The Atlanta Shakespeare Company at The Shakespeare Tavern® Playhouse offers an Apprenticeship for post-education, professional actors. Auditions are held each spring and we also attend the annual Unified Auditions, organized by the Atlanta Coalition of Performing Arts (www.atlantaperforms.biz for more info on the Unifieds.)
Audition and callback dates will be posted here on our Auditions page. Please check this page periodically for that updated information. Please, no inquiries until that specific information is posted. Everything you need to know ahead of your call back for the Apprentice Company is posted below!
Our 2015-2016 Apprentice Company
- Gabriella Anderson
- Kirsten Chevernak
- Leah Keelan
- Eric Lang
- Nedra Snipes
- Jacobi Hollingshed
- Nathan Hesse
- Tamil Periasamy
Atlanta Shakespeare Apprentice Company FAQ’s
Q: What does “a paid position” mean, exactly?
A: Apprentices may work as little as 10 hours and potentially more than 20 hours a week at various times throughout their term, onstage, backstage, in classes and rehearsals. Paid calls include matinee work calls (concessions, running lights, ASM’ing), administrative work calls, as well as performance in shows. A number of paid hours will be spent rehearsing and touring two TYA shows, “Shakespeare: The Language That Shaped A World” and “Shakespeare 4 Kids: Romeo and Juliet” as well as teaching the associated “Playshops In Performance.”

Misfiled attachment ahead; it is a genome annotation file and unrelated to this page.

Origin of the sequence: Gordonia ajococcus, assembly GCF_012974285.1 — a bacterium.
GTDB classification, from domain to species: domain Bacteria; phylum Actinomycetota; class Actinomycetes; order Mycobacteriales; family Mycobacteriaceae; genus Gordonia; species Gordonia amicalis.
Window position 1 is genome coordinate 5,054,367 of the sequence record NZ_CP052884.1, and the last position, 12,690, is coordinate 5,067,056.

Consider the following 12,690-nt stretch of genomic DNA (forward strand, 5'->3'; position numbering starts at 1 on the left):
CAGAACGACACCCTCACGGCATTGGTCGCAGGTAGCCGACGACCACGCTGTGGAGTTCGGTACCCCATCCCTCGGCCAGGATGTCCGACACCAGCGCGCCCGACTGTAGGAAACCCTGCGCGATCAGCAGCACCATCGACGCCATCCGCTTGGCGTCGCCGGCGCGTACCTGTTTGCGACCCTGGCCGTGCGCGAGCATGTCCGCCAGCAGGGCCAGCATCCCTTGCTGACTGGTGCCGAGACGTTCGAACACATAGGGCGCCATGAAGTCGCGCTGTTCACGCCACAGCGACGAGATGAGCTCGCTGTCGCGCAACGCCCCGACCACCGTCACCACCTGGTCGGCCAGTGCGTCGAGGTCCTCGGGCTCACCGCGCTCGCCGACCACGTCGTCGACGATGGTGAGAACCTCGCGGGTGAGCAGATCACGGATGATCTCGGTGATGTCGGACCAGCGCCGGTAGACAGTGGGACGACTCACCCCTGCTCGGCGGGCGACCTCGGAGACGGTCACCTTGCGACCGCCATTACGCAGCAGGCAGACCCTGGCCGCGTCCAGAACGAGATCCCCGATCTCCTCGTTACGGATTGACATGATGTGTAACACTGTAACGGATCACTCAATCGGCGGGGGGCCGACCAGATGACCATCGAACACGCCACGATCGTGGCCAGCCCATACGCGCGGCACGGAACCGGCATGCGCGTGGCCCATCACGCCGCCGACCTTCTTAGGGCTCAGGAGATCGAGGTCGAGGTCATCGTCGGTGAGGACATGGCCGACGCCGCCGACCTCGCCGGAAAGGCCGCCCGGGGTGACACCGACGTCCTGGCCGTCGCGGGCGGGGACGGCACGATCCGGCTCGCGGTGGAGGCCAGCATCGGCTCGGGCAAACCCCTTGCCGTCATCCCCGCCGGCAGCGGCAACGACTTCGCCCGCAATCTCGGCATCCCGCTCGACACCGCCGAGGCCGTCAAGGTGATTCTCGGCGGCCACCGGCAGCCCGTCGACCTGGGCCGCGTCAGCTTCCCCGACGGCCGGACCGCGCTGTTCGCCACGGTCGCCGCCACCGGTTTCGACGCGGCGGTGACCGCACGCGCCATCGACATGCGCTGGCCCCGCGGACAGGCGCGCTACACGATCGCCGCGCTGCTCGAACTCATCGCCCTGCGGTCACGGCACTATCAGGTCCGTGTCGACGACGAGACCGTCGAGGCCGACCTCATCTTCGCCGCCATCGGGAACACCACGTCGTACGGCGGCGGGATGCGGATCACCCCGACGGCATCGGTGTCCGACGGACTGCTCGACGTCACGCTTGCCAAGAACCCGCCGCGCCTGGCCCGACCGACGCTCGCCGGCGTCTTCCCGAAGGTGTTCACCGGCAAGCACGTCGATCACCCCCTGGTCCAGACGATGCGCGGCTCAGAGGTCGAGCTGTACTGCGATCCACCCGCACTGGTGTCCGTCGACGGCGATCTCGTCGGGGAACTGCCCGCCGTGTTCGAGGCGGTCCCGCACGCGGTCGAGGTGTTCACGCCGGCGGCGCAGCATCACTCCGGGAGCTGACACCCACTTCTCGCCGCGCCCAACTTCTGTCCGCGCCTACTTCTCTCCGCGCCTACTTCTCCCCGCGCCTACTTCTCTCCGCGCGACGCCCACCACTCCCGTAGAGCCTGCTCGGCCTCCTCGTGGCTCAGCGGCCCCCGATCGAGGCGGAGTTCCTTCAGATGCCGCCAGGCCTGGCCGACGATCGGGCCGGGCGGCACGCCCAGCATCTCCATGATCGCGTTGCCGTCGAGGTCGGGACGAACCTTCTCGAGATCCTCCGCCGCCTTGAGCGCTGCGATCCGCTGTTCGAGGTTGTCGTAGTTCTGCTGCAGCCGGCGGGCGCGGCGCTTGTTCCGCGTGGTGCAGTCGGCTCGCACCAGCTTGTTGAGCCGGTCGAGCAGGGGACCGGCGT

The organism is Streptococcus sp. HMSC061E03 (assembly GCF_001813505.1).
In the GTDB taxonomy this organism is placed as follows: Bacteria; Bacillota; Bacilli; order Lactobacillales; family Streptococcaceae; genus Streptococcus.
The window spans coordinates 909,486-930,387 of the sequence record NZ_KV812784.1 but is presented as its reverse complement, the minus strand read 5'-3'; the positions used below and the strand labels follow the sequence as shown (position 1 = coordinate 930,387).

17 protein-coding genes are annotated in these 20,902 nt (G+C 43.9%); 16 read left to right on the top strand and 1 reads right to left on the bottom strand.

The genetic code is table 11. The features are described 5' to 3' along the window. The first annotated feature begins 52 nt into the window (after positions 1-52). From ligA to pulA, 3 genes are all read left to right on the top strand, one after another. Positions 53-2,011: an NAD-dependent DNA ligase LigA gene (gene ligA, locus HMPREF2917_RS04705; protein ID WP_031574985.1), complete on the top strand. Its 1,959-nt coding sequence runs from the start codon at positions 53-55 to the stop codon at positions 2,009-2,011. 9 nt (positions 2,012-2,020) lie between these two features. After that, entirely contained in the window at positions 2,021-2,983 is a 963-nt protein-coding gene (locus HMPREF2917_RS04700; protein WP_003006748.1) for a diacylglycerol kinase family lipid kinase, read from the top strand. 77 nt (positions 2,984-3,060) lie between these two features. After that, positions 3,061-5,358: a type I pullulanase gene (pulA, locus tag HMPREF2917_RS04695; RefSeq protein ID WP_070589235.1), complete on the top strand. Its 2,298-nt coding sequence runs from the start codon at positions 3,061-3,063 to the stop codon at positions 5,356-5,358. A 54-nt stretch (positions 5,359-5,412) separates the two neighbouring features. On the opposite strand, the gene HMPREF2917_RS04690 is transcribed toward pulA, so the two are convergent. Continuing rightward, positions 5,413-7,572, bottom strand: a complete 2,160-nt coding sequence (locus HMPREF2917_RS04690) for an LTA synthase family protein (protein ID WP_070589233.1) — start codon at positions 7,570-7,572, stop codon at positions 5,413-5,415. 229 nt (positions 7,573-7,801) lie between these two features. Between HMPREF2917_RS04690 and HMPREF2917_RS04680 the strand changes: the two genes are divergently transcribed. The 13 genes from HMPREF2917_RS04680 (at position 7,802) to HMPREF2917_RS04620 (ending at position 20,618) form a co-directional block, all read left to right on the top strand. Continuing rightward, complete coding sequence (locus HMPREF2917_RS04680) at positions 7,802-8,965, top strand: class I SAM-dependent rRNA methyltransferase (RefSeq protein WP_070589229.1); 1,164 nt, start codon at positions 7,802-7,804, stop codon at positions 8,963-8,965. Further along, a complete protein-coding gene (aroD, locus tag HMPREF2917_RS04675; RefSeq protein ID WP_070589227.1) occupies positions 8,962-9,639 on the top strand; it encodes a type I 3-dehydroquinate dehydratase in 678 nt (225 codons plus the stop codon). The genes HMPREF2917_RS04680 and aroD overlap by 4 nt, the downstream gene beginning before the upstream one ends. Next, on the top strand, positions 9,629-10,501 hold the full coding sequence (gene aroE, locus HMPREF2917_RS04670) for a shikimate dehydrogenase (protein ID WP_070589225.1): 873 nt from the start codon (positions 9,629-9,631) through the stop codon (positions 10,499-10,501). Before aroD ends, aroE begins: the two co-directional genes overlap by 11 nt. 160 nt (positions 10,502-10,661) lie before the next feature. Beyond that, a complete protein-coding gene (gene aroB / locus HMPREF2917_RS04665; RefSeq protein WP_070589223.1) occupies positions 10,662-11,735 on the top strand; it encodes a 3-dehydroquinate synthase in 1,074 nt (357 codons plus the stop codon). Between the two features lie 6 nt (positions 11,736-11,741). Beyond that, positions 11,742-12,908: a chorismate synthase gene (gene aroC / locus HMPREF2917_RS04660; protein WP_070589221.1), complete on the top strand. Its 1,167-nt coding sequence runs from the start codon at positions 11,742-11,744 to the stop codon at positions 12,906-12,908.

Q: Do I get paid every time I am in the building?
A: Nope. 75% of your time as an Apprentice will be spent training, studying, rehearsing, learning, discovering and doing all things “Shakespeare”. You don’t get paid for text acting classes, movement, stage combat classes, some training, etc. Just the above mentioned work calls.
Q: Can I do other shows during my Apprenticeship.
A: Nope. Once you start as an Apprentice you represent the Tavern and your theatre work is limited to the Tavern. Don’t worry, we’ll keep you busy. By the end of the Apprenticeship you will be able to audition for shows that start after your Apprenticeship ends and all Apprentices are required to apply to the Unified Auditions (http://www.atlantaperforms.biz for more info) that happen in the spring each year.
Q: What if I have never performed Shakespeare in my life? Do I have to be a total Shakespeare geek to audition?
A: Nope. We look for outstanding and talented actors first, and Shakespeare geeks second. Brownie points for being a geek, however!
Q: Can I support myself with only what I get paid as an Apprentice?
A: Probably not. Most Apprentices also work as waiters, baristas, temp staff, bookstore employees, etc. Anything that is flexible (the Tavern won’t work around your other job schedule) and will put more money in your pocket. We provide an entire month’s schedule two weeks in advance of the start of that month for you to show other jobs.
Q: What happens after my Apprenticeship ends? Do I get to keep working at ASC?
A: It depends although probably not. A lot of former Apprentices have gone on to found their own theatre companies, work at other Atlanta theaters, go to NYC or LA, or work in movies. They sometimes end up at the Tavern in artistic staff positions, acting in main stage shows in major and minor roles and teaching extensively in our massive education programs.